Unprecedented hurricanes in 2017 inspired unprecedented philanthropic giving to Texas, Florida, Puerto Rico and the U.S. Virgin Islands. La Red de Fundaciones de Puerto Rico (Puerto Rico Funders Network) recently released a report documenting philanthropic engagement in Puerto Rico following Hurricane Maria. The report, “Philanthropy and Puerto Rico After Hurricane Maria: How a Natural Disaster put Puerto Rico on the Philanthropic Map and Implications for the Future” is, from my perspective, a recommended read because it has many lessons learned that can inform disaster giving going forward.
The report does a deep dive on how philanthropy changed after one catastrophic storm. Janice Petrovich, then executive director of “La Red,” describes the purpose of the study of private philanthropy following the 2017 hurricanes “to reflect on what we experienced and draw meaning and lessons that can serve us in the long rebuilding process, and others who may have the misfortune of experiencing such a destructive event.”
Key findings of the report are eight-fold:
- Donations greatly exceeded customary funding. Funds committed by organizations was over 60 times the annual philanthropic support for Puerto Rico reported by Candid: $6 million.
- Newly created funds were the preferred funding vehicle. These funds represented a total of $310 million in funding.
- The Puerto Rican diaspora was activated. Individuals and organizations of the diaspora represented the largest commitment of support: $211.5 million.
- National foundations invested. Grants made by eight private foundations in the study surpassed the total annual contributions in the history of philanthropy in Puerto Rico. These grants totaled $37.6 million.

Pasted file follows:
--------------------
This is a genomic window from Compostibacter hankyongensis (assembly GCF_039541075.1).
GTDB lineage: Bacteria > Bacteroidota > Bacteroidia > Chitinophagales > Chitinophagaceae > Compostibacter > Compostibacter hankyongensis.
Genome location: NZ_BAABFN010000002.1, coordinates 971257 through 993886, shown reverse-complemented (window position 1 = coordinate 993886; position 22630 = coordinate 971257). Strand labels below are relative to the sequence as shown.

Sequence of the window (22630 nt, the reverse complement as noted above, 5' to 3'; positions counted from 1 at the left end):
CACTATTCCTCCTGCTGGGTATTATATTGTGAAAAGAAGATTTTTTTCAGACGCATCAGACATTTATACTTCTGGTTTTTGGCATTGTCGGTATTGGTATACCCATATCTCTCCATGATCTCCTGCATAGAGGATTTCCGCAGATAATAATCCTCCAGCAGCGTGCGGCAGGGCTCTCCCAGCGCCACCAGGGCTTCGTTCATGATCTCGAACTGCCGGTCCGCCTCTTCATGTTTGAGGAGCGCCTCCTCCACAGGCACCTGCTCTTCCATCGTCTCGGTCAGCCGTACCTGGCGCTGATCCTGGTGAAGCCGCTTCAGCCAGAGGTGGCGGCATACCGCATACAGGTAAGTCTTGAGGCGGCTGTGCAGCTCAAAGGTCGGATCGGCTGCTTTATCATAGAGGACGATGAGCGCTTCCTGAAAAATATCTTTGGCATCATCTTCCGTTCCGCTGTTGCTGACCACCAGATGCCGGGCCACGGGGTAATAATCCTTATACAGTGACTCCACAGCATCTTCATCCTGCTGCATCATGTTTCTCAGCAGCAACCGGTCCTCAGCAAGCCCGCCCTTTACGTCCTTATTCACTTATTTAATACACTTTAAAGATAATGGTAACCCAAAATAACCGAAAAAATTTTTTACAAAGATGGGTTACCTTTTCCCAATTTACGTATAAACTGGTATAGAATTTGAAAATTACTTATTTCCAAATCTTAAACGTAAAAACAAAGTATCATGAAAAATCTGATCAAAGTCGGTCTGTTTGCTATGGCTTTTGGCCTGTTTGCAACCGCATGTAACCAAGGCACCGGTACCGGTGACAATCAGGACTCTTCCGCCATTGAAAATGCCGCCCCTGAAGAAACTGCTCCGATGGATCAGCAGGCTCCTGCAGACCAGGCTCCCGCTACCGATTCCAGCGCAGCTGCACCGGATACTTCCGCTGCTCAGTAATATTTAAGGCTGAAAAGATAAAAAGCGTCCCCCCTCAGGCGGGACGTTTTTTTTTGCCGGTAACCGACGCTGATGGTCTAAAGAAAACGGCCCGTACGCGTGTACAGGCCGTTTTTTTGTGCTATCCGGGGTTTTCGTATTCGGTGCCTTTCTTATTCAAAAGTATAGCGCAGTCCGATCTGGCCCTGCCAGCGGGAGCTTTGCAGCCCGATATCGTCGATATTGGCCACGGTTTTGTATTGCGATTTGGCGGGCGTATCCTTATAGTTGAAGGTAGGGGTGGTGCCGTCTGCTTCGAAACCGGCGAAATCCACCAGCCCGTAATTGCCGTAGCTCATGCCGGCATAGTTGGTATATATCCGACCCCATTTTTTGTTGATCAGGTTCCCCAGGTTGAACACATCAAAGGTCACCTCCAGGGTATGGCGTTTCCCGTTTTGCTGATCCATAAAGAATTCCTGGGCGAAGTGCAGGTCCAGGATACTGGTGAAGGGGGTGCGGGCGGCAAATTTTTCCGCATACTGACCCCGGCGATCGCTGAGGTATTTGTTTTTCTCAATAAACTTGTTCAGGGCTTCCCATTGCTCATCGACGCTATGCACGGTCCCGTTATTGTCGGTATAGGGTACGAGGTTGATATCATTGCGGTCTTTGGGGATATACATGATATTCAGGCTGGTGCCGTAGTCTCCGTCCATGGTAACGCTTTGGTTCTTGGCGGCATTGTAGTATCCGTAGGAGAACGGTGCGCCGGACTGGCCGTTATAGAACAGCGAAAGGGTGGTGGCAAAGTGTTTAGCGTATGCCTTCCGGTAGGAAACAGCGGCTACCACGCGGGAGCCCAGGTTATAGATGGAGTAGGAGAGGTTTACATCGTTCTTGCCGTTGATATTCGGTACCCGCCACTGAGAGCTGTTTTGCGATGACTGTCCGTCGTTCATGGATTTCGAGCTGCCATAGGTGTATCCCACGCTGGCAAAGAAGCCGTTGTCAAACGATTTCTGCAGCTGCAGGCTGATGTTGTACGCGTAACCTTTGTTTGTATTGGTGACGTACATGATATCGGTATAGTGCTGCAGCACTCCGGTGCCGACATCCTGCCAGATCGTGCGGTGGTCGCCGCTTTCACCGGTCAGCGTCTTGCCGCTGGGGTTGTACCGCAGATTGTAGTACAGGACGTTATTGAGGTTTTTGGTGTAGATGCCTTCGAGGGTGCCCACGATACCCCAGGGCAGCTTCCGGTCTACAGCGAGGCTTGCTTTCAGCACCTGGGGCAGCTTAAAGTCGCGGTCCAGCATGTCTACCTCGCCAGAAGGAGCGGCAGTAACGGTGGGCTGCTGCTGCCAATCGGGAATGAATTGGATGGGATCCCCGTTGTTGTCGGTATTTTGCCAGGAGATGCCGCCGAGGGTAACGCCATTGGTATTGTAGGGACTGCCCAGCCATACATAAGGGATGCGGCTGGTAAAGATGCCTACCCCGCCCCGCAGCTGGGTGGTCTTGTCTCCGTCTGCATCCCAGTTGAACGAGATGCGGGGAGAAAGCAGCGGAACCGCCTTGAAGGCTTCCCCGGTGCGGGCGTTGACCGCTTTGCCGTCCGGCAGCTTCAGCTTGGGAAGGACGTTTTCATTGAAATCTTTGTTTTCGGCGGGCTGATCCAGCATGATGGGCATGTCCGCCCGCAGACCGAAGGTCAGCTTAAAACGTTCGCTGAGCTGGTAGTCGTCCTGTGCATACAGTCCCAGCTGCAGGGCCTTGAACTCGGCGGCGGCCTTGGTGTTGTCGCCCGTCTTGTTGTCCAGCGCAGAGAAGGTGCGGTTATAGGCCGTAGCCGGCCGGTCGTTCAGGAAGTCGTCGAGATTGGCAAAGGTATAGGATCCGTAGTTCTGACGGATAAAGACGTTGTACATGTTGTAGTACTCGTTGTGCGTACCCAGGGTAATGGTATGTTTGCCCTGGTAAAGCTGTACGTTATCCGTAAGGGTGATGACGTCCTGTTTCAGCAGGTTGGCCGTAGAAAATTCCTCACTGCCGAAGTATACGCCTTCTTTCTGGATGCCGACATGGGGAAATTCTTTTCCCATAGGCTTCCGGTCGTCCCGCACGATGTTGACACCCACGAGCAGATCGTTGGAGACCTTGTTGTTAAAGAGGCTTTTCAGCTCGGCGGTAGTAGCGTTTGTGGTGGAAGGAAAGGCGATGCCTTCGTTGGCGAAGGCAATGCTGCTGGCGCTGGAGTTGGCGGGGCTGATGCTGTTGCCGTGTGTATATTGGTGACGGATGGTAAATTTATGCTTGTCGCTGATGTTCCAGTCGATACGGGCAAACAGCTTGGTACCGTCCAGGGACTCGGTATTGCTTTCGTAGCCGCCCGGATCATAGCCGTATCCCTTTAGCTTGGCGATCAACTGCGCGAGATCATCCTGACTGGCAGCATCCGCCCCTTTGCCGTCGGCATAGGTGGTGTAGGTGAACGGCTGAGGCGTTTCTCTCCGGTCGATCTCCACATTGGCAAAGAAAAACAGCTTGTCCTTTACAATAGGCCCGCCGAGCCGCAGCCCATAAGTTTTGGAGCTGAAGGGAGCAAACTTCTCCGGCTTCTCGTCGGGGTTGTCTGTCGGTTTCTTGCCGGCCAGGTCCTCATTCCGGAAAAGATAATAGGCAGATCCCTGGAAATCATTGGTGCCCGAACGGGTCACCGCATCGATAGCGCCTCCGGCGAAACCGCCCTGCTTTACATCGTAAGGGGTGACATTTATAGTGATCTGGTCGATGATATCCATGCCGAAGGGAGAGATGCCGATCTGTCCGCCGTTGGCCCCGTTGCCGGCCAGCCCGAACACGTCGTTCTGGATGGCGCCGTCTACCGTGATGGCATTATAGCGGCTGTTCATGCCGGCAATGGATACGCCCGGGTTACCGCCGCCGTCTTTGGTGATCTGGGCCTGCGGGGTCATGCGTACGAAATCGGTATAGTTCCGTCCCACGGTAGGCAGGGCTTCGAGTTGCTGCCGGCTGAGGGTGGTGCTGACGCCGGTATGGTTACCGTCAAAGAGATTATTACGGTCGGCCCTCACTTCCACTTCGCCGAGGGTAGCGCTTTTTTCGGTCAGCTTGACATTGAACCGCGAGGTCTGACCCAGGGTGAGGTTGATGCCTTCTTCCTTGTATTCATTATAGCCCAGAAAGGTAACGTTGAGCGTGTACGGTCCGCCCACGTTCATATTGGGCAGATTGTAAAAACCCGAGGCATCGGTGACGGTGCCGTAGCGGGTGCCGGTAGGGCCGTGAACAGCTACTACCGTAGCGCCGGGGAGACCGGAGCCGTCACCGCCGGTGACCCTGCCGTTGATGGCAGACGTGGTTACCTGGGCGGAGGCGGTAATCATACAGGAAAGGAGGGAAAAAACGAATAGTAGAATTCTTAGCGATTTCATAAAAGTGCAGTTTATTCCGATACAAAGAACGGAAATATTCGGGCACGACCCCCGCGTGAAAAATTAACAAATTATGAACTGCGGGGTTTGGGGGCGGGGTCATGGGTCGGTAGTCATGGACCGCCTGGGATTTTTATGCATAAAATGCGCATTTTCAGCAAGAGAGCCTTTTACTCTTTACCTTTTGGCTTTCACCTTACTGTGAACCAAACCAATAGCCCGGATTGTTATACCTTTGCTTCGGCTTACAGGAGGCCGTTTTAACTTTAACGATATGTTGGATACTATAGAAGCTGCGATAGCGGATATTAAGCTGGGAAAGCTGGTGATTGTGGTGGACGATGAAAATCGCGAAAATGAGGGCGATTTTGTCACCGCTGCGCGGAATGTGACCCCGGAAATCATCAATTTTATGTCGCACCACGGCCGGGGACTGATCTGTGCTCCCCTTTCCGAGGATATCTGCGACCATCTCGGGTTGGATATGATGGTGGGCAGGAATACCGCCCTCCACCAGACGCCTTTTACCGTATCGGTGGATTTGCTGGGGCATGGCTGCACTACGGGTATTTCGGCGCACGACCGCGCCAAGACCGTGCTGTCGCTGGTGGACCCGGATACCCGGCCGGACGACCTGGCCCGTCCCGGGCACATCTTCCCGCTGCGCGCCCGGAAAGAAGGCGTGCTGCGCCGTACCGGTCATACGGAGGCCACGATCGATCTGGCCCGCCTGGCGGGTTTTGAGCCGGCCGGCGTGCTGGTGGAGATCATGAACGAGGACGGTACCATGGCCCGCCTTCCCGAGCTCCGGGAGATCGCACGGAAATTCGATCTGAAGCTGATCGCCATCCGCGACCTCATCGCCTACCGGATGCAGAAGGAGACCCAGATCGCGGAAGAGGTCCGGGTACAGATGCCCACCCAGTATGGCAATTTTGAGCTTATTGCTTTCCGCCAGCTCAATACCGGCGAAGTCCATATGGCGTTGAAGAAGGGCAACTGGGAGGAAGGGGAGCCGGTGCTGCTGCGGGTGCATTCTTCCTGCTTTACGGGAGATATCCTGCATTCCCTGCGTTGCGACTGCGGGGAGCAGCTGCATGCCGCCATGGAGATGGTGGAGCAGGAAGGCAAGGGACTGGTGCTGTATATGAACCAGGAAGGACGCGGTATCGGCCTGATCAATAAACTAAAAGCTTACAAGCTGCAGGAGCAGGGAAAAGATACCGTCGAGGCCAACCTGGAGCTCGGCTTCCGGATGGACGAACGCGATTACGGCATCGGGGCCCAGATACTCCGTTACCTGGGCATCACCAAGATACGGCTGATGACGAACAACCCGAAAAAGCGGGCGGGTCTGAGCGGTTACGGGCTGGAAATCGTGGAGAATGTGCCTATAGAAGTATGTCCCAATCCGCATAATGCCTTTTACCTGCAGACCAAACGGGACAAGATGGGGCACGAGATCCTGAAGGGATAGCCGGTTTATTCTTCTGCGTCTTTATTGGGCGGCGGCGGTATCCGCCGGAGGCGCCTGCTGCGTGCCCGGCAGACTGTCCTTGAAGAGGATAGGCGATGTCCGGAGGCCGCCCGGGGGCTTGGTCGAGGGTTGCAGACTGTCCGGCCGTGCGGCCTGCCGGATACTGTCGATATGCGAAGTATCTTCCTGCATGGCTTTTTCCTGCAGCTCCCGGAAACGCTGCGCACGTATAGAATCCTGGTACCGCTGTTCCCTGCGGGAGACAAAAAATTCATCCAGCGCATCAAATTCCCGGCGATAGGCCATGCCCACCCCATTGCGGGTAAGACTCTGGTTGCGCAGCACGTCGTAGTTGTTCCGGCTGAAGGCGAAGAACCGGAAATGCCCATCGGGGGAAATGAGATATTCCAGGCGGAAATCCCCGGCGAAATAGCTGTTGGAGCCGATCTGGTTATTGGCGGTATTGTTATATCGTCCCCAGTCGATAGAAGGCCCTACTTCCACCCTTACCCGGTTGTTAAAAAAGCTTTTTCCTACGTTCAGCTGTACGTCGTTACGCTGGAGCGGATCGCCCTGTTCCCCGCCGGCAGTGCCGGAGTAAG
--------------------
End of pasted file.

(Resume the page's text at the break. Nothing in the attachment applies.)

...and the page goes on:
- Many grantmakers were new to Puerto Rico, including Global Giving, Comic Relief and the Center for Disaster Philanthropy.
- Individual donors numbered in the hundreds of thousands.
- Celebrities contributed significantly. Lin-Manuel Miranda, Ricky Martin, Carlos Beltrán and many others played major roles as donors and fundraisers.
- Donors sought to give locally. Local foundations and organizations were favored as grantees by study participants. National foundations and community foundations based in the United States used local foundations and organizations as funding intermediaries.
So why do I recommend you all read the full report (especially since I laid out the key findings already)? If we, as the philanthropic community, are going to improve our own efforts to support disaster recovery, then we must learn from every disaster that occurs. We must assess where dollars were spent and how programs were implemented and, in parallel, do our best to understand where dollars did not go and where programs were not implemented but should have been. A report like the one issued by La Red de Fundaciones de Puerto Rico does a stellar job of looking at the variety of funding flows that arrived on island in the aftermath of Hurricane Maria. This research is an important learning tool for us all to use going forward.